Experts call for South Africa to follow UK in banning Hezbollah

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As the British government stands on the threshold of banning Hezbollah as a terrorist group, experts in South Africa have called on the South African government to do the same.
by NICOLA MILTZ | Feb 28, 2019

Hezbollah has been described by political analysts around the world as one of the most lethal terrorist organisations in history. This week, British Home Secretary Sajid Javid accused the Iran-backed, Lebanon-based organisation of destabilising the Middle East.

A draft order laid in the United Kingdom parliament will ban Hezbollah and two other terror groups. Subject to parliament's approval, the order will go into effect on Friday. Until now, the military wing of Hezbollah has been outlawed in Britain, but not its political arm.

Professor Hussein Solomon, a senior professor of political studies and governance at the University of the Free State, told the SA Jewish Report this week that South Africa should do the same.

“There has been Hezbollah activity in South Africa since the 1990s, both paramilitary and illicit economic activity,” he says. “Yes, this is long overdue. We should also declare it a terrorist organisation.”

Jasmine Opperman, a director at the Terrorism Research and Analysis Consortium (TRAC) says Hezbollah’s inclination towards violence against Israel stands in direct opposition and contrast to South Africa’s foreign policy objective and framework of seeking peace through negotiation and dialogue as a constructive solution to end the conflict.

“South Africa must be very careful not to apply double standards, and must not compromise its national values and interests, particularly now that we are on the United Nations Security Council,” she says.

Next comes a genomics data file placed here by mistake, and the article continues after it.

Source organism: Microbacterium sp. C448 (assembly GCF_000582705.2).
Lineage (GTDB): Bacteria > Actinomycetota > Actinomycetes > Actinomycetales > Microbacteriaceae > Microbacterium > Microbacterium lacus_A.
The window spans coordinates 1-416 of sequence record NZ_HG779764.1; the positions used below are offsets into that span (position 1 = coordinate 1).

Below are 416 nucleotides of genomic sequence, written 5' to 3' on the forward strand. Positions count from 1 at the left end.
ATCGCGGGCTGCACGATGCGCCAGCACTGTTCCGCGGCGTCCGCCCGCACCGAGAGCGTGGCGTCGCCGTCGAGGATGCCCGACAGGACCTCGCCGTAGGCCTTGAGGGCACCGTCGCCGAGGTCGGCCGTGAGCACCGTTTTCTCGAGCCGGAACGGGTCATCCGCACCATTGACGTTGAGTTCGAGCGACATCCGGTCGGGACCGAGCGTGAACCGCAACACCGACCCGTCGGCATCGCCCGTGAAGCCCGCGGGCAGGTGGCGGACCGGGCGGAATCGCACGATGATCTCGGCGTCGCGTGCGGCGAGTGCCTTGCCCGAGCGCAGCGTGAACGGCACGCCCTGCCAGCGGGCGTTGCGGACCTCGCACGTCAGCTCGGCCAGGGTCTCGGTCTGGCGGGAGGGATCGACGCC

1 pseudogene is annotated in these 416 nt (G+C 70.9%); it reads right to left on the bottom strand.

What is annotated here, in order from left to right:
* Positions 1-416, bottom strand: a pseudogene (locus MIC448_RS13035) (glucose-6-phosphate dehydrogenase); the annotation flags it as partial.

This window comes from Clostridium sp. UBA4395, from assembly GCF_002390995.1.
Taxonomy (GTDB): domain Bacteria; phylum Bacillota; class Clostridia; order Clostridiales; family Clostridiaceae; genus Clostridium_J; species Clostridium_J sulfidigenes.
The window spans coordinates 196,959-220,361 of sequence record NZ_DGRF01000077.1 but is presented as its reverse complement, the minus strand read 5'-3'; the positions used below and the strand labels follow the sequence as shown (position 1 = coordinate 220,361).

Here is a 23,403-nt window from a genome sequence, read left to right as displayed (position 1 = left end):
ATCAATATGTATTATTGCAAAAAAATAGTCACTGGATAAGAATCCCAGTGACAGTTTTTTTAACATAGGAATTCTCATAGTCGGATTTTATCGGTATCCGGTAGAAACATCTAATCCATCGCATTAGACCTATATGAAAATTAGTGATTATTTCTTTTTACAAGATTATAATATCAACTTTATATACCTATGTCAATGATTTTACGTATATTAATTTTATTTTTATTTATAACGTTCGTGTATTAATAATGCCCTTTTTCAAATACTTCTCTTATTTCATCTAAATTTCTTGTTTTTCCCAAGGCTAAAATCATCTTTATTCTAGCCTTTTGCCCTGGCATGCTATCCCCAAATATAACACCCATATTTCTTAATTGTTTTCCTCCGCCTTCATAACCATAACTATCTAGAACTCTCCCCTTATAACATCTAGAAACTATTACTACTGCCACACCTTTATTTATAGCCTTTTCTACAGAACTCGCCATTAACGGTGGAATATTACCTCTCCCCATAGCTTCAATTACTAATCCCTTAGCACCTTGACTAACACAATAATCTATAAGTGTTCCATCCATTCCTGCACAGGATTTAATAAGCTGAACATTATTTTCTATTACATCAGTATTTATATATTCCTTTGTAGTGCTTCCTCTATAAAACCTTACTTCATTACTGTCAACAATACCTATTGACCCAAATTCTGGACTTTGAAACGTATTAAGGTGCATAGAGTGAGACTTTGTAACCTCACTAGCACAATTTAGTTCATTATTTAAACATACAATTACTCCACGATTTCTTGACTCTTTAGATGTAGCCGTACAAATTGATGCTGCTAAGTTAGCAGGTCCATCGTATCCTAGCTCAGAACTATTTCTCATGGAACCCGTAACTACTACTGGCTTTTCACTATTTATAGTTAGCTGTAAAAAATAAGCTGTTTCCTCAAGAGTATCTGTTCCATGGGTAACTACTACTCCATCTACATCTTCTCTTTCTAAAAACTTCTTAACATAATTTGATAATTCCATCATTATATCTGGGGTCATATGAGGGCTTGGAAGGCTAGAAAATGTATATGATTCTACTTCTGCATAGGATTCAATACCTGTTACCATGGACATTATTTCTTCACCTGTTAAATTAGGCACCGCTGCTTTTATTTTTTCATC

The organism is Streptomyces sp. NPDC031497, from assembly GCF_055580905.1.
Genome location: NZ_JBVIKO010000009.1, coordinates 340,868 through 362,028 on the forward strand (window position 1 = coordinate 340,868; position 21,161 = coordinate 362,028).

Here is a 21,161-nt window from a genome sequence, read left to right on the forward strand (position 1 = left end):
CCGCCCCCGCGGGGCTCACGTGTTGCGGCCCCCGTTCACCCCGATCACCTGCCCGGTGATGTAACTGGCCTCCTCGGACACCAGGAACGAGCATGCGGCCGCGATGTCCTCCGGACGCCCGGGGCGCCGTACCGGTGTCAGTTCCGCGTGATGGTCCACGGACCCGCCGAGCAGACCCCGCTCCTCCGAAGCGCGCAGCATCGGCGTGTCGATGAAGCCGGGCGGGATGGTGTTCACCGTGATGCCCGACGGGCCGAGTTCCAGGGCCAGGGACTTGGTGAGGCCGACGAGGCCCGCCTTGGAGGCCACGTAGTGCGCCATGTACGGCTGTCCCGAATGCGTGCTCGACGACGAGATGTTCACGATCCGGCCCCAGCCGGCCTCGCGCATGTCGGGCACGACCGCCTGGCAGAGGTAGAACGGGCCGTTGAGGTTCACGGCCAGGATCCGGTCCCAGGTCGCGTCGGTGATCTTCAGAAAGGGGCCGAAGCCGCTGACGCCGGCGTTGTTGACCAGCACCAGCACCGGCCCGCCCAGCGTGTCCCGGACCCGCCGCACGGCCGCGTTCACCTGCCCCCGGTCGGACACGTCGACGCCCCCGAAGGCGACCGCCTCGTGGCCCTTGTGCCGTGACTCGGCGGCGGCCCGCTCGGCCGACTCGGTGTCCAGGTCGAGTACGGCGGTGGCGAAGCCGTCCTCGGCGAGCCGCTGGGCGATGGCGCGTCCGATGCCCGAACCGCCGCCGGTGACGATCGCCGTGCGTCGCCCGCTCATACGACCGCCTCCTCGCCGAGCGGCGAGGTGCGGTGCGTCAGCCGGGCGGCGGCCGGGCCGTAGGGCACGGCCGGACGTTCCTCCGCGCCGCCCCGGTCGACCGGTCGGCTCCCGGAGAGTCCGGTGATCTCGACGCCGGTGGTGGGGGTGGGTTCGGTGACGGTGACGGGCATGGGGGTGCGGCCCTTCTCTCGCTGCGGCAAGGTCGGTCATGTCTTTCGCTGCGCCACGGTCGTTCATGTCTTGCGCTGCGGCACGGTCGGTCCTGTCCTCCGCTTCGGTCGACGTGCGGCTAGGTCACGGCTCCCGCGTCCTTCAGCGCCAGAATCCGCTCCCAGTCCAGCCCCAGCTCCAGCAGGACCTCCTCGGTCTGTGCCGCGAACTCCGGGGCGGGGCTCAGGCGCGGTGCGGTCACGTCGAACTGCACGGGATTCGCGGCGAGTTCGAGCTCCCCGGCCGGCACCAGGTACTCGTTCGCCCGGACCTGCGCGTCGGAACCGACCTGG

“That Hezbollah supports violence as an option against Israel is no secret. Should South Africa ban Hezbollah? Yes! As long as Hezbollah openly supports violence as an option against Israel, this cannot be acceptable to our foreign policy framework.”

The Israeli Embassy in South Africa has welcomed the move, saying Hezbollah is an internationally recognised terrorist organisation. “It acts as Iran’s proxy in Lebanon, violating UN resolutions in its attempt to attack Israeli civilians using ‘terror tunnels’. Israel will continue to act for the worldwide designation of Hezbollah as a terror organisation, including imposing tough sanctions against it, and calls on the UN to ensure the implementation of its resolutions in the region.”

The South African Zionist Federation (SAZF) also welcomed the UK move. Says Ben Swartz, the National Chairman of the SAZF, “We believe that Islamic fundamentalism is a serious threat not just to Israel, but to the entire Middle East, and has in recent years become a serious problem on the African continent.

“We hope that the South African government is taking note of the international community’s approach to fundamentalist groups such as Hezbollah and Hamas, and that it uses its new mandate on the security council in a responsible manner to curb the spread of terrorism on the continent and around the world,” he says.

In December last year, Robert R Singer wrote in the Jerusalem Post that under the patronage of Iran, Hezbollah had blazed a worldwide murderous path with the declared objective of obliterating the state of Israel and combating “American imperialism”. Today, Hezbollah remains an immediate danger to Western society in general, and to Israel and Jewish communities in particular, he said.